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American submarine rescued stranded Dutch crew in South China Sea

July 1945 event reenacted in Ohio

Tags: Excerpts from the Windmill

CLEVELAND, Ohio – In world submarine history, the U.S.S. Cod and the Dutch 0-19 after more than 60 years remain a class to themselves. Their July 1945 encounter recently was reenacted at an Ohio maritime museum, thousands of miles away from the original rescue point. The Cleveland program further fostered the bond between Northeast Ohio's Dutch community and the U.S.S. Cod Submarine Memorial.

The Cod made submarine history when it rescued the Dutch crew of 56 which had run aground on a South China Sea reef deep in enemy-controlled waters in the final weeks of World War II.

On the morning of July 8, 1945, the Cod arrived at Ladd Reef to aid the Dutch Submarine O-19, which sat on the coral outcropping. After two days of strenuous attempts at pulling O-19 free, the captains of both vessels agreed that there was no hope of achieving that goal. After moving the sailors to safety, the Cod destroyed the O-19 with two scuttling charges, two torpedoes, and 16 rounds from its 5-inch deck gun. The Cod was home to 153 men, including three Japanese prisoners and a volunteer Chinese interpreter, for the two and a half-day run to the recently liberated Subic Bay naval base.

Cod crewmen in life rafts re-staged the last act of the skipper of the O-19 - the transfer of the flag to the Cod - before the sub was destroyed to prevent its capture by the Japanese. According to Dr. John Fakan, who serves as president of the Cod Memorial, the Dutch submariners did not expect to survive an attack by the Japanese and were elated the Cod arrived to save them. The reenactment went a lot faster than the 1945 rescue because the currents in Ohio’s Northcoast Harbor are minor compared to those of the reef, which that had made the recovery of the O-19 crew so dangerous in 1945. They did not have to worry either about enemy fire.

Thank You turned into victory party

Several weeks later, when the Cod returned to her base in Australia, the crew of the O-19 was waiting at the dock to invite their rescuers to an appreciation party the next night. Making the event even more memorable, recalls Fakan, it was during that party that news of the Japanese surrender was broadcast. Everyone at the party suddenly realized they were going to survive the war. Ever since, the Cod's battle flag has carried a martini glass above the name 'O-19' to symbolize the unique rescue and party. Retired Navy Captain Joseph Adelman, an Ohio resident, was on deck to receive the O-19 flag when the flag carrier climbed aboard. Adelman is the last surviving skipper of the Cod and decommissioned the sub in 1954.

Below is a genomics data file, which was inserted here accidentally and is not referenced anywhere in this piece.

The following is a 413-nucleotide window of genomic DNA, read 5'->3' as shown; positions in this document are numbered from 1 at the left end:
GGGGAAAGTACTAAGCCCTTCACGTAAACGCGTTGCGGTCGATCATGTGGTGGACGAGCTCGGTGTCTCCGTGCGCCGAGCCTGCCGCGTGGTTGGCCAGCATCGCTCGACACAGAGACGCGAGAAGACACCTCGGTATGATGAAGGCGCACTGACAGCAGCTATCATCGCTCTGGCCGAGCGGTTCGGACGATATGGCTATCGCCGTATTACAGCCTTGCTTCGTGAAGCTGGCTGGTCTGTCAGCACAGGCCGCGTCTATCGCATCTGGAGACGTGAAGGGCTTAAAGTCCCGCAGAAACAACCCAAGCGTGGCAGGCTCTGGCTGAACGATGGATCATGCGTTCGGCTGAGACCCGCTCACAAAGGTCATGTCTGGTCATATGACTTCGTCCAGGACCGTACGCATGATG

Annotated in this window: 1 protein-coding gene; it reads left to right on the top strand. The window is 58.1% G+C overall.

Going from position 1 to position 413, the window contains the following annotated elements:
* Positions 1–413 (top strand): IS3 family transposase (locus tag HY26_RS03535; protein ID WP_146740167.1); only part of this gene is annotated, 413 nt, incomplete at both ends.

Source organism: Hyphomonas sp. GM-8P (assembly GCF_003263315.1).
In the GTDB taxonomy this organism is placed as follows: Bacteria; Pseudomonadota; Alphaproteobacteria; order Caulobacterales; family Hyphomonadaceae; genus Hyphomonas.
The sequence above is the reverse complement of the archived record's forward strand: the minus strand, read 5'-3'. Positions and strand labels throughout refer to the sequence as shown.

The O-19 rescue and another heroic incident involving the Cod were recorded in colour movies made by Navy photographer Norman Jensen who was assigned to film Cod's war patrol. The films were discovered in the National Archives in 1992.

Tough patrols

Far away from home but at least free, the O-19 crew was recovering from its previous patrol, which had been extremely hazardous when the crew and the submarine narrowly escaped from merciless depth charging enemy. It had taken quite a bit of time to repair the submarine, which gave the crew the opportunity to unwind and get back in shape for the next patrol: to pay the Japanese back for what they had done to them.

On the June 25, the O-19 left Fremantle, carrying 40 dummy mines and important supplies for the American base at Subic Bay in the Philippines, the actual patrol starting point. They topped up the fuel tanks at Onslow, east of Exmouth Gulf, then passed via Lombok- and Karimata Street into the South China Sea, expecting to reach Subic Bay, the 10th of July.

It did not quite happen that way. At 04:00am, the O-19 world came to a sudden stop followed by a violent shaking. The submarine, which had been doing 18 knots, had struck Ladd Reef, due to high water a submerged coral reef in the South China Sea. The impact was immense, 2300 tons at a speed of 18 kn/h coming to a complete stand still within 80 feet. The heavy shaking was caused by both diesels going full astern while the screwtips hit the reef.

At low tide, it showed the boat had grounded at various places around amidships. With the mishap reported and assistance requested, the ship's company transferred heavy weights from forward to the stern of the boat. Water and fuel not needed for the journey to Subic were blown overboard. The anchor and chain were dropped on the reef.

At dusk, the U.S.S. Cod arrived at the scene, ready to give assistance. Various innovative ways to help the vessel slip off the reef failed. At high tide the attempts started, with both diesels running astern at full power, torpedo's fired from all bow tubes, the gun firing, using the jump-effect and with the powerful Cod pulling, all to no avail. A smooth surface may have helped but the 0-19 had open mine bins lodged in the reef, preventing any shifting. The only option remaining was to comply with Com. Task Force 71 order to destroy the boat, ending its successful record against the overwhelmingly stronger enemy. The captain was the last the abandon the O-19.

Wrote U.S. Admiral C. A. Lockwood, CO of the Pacific Submarine Service: “Of the Netherlands submarines, we saw a great deal in Australia and the Philippines. Their crews were determined and their submarines, while smaller than ours and not so well equipped for habitability and comfort, were thoroughly effective. They handled their boats with great skill and need take off their hats to no one with respect to daring in making their attacks. My observations of their capabilities and their performance in the South- West Pacific merely confirmed my former high regard for their hardihood and fighting qualities.

Where there's a tough job to be done, I am ready at any time to team up with a Dutchman.”